With local[k,F], F stands for number of attempts it should run when failed.

2.3 CPU Core & Memory

While submitting an application, you can also specify how much memory and cores you wanted to give for driver and executors.

–driver-memoryMemory to be used by the Spark driver.
–driver-coresCPU cores to be used by the Spark driver
–num-executorsThe total number of executors to use.
–executor-memoryAmount of memory to use for the executor process.
–executor-coresNumber of CPU cores to use for the executor process.
–total-executor-coresThe total number of executor cores to use.


./bin/spark2-submit \
   --master yarn \
   --deploy-mode cluster \
   --driver-memory 8g \
   --executor-memory 16g \
   --executor-cores 2  \
   --py-files,,, file4.egg \ [application-arguments]

2.4 Other Used Options

–filesUse comma-separated files you wanted to use.
Usually, these can be files from your resource folder.
Using this option, Spark submits all these files to cluster.
–verboseShow verbose information. Write all configurations the Spark application utilizes to the log file.

Example: Below example submits the application to yarn cluster manager by using cluster deployment mode and with 8g driver memory, 16g, and 2 cores for each executor.

./bin/spark2-submit \
   --master yarn \
   --deploy-mode cluster \
   --driver-memory 8g \
   --executor-memory 16g \
   --executor-cores 2  \
   --files /path/,/path/file2.conf,/path/file3.json \
   --class org.apache.spark.examples.SparkPi \
   --py-files,,, file4.egg \ [application-arguments]

3. Configurations

Spark submit supports several configurations using --config, these configurations are used to specify application configurations, shuffle parameters, runtime configurations e.t.c. Most of these configurations are same for Spark applications written in Java, Scala, and Python(PySpark).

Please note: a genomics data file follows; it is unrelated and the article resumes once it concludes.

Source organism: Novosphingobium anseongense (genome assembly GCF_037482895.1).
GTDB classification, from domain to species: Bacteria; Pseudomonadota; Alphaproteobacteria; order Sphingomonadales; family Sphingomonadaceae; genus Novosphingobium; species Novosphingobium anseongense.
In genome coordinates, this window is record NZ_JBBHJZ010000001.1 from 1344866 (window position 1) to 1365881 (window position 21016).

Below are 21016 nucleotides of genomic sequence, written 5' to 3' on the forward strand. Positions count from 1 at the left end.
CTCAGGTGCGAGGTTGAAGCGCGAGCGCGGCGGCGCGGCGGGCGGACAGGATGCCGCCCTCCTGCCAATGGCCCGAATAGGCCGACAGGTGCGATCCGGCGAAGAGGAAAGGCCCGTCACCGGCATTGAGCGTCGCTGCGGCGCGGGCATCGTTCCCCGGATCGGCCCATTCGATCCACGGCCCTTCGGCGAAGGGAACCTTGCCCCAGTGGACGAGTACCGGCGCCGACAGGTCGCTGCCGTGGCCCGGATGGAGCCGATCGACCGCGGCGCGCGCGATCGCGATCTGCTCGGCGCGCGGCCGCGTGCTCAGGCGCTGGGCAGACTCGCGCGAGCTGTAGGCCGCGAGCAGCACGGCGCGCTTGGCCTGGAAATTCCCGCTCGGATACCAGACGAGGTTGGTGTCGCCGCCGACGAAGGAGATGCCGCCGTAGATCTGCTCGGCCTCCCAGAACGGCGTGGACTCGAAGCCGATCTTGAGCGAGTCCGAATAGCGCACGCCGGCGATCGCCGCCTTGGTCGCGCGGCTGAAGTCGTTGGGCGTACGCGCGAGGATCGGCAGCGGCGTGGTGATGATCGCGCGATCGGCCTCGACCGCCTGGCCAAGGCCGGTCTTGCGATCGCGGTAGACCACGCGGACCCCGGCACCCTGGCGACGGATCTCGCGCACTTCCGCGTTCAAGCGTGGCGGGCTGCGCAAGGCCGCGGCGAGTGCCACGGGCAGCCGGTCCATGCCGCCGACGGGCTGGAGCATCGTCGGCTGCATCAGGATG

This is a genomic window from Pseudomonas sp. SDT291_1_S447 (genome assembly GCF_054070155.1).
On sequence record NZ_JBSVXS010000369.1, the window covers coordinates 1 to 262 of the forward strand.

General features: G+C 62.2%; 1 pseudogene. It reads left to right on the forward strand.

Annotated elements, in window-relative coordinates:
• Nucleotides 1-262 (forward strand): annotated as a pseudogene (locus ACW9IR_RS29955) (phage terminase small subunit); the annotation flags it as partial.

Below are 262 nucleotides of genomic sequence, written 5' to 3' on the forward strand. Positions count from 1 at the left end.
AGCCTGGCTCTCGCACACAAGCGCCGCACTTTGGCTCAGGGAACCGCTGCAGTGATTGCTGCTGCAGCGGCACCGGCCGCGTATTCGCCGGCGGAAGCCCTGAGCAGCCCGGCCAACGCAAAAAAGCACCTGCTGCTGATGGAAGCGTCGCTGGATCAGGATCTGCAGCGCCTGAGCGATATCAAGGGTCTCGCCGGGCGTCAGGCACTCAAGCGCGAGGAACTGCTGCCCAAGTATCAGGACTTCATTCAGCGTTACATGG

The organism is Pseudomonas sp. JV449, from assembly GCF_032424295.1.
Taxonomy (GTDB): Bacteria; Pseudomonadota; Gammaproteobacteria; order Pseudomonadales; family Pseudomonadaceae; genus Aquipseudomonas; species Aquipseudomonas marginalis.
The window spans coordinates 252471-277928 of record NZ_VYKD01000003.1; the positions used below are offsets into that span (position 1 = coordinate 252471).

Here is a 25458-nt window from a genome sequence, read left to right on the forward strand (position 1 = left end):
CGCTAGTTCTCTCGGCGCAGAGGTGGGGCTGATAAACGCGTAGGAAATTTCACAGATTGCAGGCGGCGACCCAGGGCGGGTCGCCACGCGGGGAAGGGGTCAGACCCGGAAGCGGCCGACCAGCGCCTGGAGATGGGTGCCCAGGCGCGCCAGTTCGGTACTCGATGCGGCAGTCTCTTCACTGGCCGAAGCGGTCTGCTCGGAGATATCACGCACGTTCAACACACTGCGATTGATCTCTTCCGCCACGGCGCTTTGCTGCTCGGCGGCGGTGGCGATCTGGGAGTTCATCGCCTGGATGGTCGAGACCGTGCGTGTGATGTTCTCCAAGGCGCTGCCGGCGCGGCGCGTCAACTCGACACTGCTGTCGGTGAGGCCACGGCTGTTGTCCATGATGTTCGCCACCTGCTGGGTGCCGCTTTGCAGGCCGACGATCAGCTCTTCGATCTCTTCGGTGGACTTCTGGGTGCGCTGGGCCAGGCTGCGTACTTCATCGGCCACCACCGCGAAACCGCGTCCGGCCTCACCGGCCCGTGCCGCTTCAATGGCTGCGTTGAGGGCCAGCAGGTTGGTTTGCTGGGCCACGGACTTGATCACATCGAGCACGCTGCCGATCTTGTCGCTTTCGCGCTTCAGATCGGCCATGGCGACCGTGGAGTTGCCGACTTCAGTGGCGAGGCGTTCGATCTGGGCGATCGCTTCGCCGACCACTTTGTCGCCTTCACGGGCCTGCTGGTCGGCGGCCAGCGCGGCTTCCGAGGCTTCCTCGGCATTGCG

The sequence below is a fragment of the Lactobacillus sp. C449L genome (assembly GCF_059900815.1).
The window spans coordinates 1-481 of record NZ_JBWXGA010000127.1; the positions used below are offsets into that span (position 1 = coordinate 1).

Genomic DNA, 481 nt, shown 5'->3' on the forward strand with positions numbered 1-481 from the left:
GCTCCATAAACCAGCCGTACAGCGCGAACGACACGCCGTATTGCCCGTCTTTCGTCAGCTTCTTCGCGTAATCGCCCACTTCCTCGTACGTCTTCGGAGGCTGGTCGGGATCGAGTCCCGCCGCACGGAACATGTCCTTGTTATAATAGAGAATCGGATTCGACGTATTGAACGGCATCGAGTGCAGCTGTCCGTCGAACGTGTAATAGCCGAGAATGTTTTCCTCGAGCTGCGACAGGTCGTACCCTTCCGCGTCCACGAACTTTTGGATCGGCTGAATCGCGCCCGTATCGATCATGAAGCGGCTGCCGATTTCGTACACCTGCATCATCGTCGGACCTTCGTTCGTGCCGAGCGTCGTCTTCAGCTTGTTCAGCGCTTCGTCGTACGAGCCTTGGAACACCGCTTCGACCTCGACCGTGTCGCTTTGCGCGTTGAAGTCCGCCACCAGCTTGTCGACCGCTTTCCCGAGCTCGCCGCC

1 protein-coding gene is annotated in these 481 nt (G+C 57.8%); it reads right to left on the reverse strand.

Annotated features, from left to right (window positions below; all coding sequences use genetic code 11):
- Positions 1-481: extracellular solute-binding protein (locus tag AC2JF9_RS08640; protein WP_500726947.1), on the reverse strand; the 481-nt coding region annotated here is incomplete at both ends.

spark.sql.shuffle.partitionsPartitions to create after wider transformations. Default set to 200.
spark.executor.memoryOverheadThe amount of additional memory to be allocated per executor process in cluster mode, it is typically memory for JVM overheads. (Not supported for PySpark)
spark.serializerOption to change Java serialization from JavaSerializer to kryoSerializer
spark.sql.files.maxPartitionBytesThe maximum number of bytes to be used for every partition when reading files. Default 128MB.
spark.dynamicAllocation.enabledSpecifies whether to dynamically increase or decrease the number of executors based on the workload. Default true.
Specify the minimum number of executors to use with dynamic allocation is enabled.
Specify the maximum number of executors to use with dynamic allocation is enabled.
spark.executor.extraJavaOptionsSpecify JVM options (see example below)

Besides these, PySpark also supports many more configurations.

Example :

./bin/spark2-submit \
--master yarn \
--deploy-mode cluster \
--conf "spark.sql.shuffle.partitions=20000" \
--conf "spark.executor.memoryOverhead=5244" \
--conf "spark.memory.fraction=0.8" \
--conf "spark.memory.storageFraction=0.2" \
--conf "spark.serializer=org.apache.spark.serializer.KryoSerializer" \
--conf "spark.sql.files.maxPartitionBytes=168435456" \
--conf "spark.dynamicAllocation.minExecutors=1" \
--conf "spark.dynamicAllocation.maxExecutors=200" \
--conf "spark.dynamicAllocation.enabled=true" \
--conf "spark.executor.extraJavaOptions=-XX:+PrintGCDetails -XX:+PrintGCTimeStamps" \ 
--files /path/,/path/file2.conf,/path/file3.json \
--py-files,,, file4.egg \ [application-arguments]

Alternatively, you have the option to set these configurations globally in $SPARK_HOME/conf/spark-defaults.conf to apply them to every Spark application. Additionally, you can set them programmatically using SparkConf.

config = SparkConf()
val spark=SparkSession.builder.config(config)

The priority order for configurations is as follows: SparkConf takes precedence, followed by configurations specified using spark-submit –config, and finally, settings mentioned in spark-defaults.conf.


In conclusion, submitting PySpark (Spark with Python) applications to a Spark cluster involves leveraging the spark-submit command. Through this process, developers can effectively deploy their applications to the cluster, utilizing various options and configurations as needed. Whether setting configurations globally in spark-defaults.conf, specifying them via spark-submit –config, or programmatically using SparkConf, there are multiple avenues available to tailor the deployment process to suit specific requirements.

By understanding and utilizing these submission methods, developers can seamlessly integrate their Python-based Spark applications into the cluster environment for efficient execution and processing of large-scale data tasks.

Happy Learning !!